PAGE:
Michigan Barber reopens business despite lockdown order: Gov. Whitmer has 'no concept at all, the damage that she's doing to our state'

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Michigan barber, who reopened his shop last week in defiance of Gov. Gretchen Whitmer’s coronavirus lockdown order, said on “Fox & Friends Weekend” on Sunday  that the governor “obviously got a little bit mad” when she kept extending the state’s stay-at-home order.

Karl Manke, 77, said that when Whitmer signed an executive order last week to extend the state’s stay-at-home order through the end of May for nonessential workers, it “just absolutely brought me to my knees.”

He said he “just couldn't” stay closed since he is a small business owner.

Whitmer’s executive order came one day after state lawmakers filed a lawsuit to compel her to reopen the economy following her extension of the state’s coronavirus emergency declaration. The lawsuit capped off weeks of protests that featured armed demonstrators at the state Capitol.

Despite frustration over an economy in freefall, the Democratic governor cautioned that Michigan is “not out of the woods yet."

The order’s extension through May 28 means that Michiganders cannot leave their home except “to run critical errands, to engage in safe outdoor activities or go to specified jobs.”

Manke told local media outlets that police had cited him twice for reopening his barbershop in Owosso, where he has cut hair for 60 years. He said he is due in court on June 6.

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He said that even though he was issued tickets that could see him face jail time and fines, he will continue working until police arrest him or “until Jesus walks in,” the Flint Journal reported.

Those who violate Whitmer’s order in Michigan can face a 90-day misdemeanor and/or a $500 fine.

“March 21st was the last day that I had worked,” Manke said on Sunday.

“The indication was it would be a couple of weeks,” he added. “And I'm not fine with that, but a lot of the other businesses were still staying open.”

He noted that some businesses were “deemed essential or nonessential by some call. I'm not sure what that was based on.”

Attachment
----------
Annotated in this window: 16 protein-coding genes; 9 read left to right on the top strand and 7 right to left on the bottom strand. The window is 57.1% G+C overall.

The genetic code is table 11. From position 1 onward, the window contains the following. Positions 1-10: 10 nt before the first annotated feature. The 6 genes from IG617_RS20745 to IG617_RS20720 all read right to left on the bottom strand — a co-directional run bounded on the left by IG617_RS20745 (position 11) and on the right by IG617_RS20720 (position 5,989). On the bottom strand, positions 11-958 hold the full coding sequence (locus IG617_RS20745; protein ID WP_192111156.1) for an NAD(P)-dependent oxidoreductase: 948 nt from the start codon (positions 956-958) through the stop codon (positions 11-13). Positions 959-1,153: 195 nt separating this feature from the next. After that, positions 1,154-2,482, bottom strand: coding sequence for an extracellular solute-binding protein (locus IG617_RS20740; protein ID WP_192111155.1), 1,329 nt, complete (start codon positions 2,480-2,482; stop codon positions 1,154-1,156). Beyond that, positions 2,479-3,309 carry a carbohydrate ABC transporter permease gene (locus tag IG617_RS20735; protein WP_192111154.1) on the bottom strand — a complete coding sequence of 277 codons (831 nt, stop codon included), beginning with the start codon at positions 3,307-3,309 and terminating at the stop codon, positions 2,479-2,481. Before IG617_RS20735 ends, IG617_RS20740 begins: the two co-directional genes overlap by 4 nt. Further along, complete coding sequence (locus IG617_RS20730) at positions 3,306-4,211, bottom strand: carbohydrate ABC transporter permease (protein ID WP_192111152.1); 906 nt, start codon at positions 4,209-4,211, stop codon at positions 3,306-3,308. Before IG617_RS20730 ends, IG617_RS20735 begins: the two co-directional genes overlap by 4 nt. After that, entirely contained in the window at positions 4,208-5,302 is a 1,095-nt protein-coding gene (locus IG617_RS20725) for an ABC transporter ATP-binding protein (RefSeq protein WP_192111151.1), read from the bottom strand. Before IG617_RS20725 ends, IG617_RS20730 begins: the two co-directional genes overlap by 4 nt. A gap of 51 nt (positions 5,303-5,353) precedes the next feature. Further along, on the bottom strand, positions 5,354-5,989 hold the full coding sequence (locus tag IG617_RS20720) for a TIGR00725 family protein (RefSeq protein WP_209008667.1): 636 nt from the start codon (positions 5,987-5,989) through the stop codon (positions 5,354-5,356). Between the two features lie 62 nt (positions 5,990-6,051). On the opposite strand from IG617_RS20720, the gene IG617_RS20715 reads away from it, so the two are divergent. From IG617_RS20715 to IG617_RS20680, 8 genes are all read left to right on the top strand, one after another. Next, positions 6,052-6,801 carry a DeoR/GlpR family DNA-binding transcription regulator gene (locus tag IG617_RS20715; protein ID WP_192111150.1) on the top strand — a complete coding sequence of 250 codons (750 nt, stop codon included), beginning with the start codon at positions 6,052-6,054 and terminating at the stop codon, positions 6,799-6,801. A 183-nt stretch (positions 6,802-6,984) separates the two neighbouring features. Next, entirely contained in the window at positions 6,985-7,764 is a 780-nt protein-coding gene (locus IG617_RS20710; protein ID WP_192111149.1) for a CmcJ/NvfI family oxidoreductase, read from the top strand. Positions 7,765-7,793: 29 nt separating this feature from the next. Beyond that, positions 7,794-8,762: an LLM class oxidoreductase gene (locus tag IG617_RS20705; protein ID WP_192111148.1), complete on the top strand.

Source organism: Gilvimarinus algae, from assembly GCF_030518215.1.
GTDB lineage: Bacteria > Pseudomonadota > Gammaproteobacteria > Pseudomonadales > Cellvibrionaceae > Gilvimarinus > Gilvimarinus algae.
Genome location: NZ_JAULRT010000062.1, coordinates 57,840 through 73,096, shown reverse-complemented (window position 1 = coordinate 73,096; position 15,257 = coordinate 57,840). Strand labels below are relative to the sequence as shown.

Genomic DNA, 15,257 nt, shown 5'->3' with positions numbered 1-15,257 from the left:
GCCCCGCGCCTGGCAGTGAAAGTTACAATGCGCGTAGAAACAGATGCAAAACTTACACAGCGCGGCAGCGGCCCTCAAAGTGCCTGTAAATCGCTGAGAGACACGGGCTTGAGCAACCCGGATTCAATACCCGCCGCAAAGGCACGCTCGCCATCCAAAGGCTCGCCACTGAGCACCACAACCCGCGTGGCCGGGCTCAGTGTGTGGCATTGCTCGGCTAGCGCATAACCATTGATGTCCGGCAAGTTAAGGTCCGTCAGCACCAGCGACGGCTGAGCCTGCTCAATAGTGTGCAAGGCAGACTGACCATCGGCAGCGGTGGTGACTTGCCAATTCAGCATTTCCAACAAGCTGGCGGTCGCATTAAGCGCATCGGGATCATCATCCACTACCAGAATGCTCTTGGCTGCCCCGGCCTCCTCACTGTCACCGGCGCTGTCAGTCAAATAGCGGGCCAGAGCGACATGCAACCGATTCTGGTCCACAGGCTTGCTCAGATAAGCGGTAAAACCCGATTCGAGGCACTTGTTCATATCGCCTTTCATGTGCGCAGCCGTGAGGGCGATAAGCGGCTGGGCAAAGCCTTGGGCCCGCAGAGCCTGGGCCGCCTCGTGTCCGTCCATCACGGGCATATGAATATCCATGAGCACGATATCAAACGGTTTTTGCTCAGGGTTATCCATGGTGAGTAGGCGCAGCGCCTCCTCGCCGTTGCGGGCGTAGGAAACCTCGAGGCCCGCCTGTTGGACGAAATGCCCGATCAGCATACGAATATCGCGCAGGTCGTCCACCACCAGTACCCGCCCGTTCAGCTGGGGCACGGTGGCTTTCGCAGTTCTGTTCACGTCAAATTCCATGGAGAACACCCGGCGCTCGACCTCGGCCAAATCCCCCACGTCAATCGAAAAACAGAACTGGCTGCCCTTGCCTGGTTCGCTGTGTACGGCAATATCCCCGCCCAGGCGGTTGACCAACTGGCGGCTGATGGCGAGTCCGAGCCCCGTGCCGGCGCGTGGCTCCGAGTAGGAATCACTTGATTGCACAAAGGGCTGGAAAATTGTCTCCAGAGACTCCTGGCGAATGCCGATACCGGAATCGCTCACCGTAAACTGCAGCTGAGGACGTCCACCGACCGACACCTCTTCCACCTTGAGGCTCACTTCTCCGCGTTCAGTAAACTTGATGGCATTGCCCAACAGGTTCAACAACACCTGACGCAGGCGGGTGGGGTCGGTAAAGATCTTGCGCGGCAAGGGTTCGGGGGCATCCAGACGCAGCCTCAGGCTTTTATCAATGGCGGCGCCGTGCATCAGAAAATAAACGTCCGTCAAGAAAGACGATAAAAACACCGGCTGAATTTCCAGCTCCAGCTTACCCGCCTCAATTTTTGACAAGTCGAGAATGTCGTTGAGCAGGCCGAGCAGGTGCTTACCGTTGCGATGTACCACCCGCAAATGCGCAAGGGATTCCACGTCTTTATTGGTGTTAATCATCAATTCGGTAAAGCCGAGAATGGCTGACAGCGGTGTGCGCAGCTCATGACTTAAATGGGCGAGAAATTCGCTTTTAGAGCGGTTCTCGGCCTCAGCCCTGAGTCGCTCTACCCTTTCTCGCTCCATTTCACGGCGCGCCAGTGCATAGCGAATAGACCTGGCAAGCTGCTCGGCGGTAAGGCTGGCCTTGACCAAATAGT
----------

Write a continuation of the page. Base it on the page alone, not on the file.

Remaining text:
“But then a couple of weeks went by, and then they extended it for another couple of weeks,” Manke continued. “And it was about April 30th [when] the legislative branch of our state had decided that the governor was out of order, that she had used up her 28 days and that she could no longer initiate that type of an order. So I planned to go back to work.”

Manke said money has been tight since the shutdown and he can no longer afford to stay closed. Even with the potential consequences, the 77-year-old said he plans on keeping his doors opens.

He has already given dozens of haircuts. Manke has been working as many as 15 hours a day to field the demand for grooming. He wears a mask as he cuts hair, uses an ultraviolet light to sanitize his tools and follows other sanitary measures.

The barber’s defiance has attracted support all across Michigan, with residents showing up for haircuts from Detroit and Muskegon, a nearly two-hour drive, The Argus-Presse reported. Supporters showed up outside the shop Wednesday, waving flags and honking horns.

“Obviously she [Whitmer] has no concept at all, the damage that she's doing to our state and to families,” Manke said on Sunday.

Whitmer drew national attention for enacting some of the strictest measures to prevent the spread of the novel coronavirus. Many protesters claimed that the governor overstepped her authority by temporarily banning most travel between homes, sales of items such as garden supplies and activities including some types of fishing.

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As of Sunday, Michigan reported more than 46,800 coronavirus cases and 4,530 deaths, according to data compiled by Fox News.

Fox News’ Bradford Betz, Stephen Sorace and The Associated Press contributed to this report.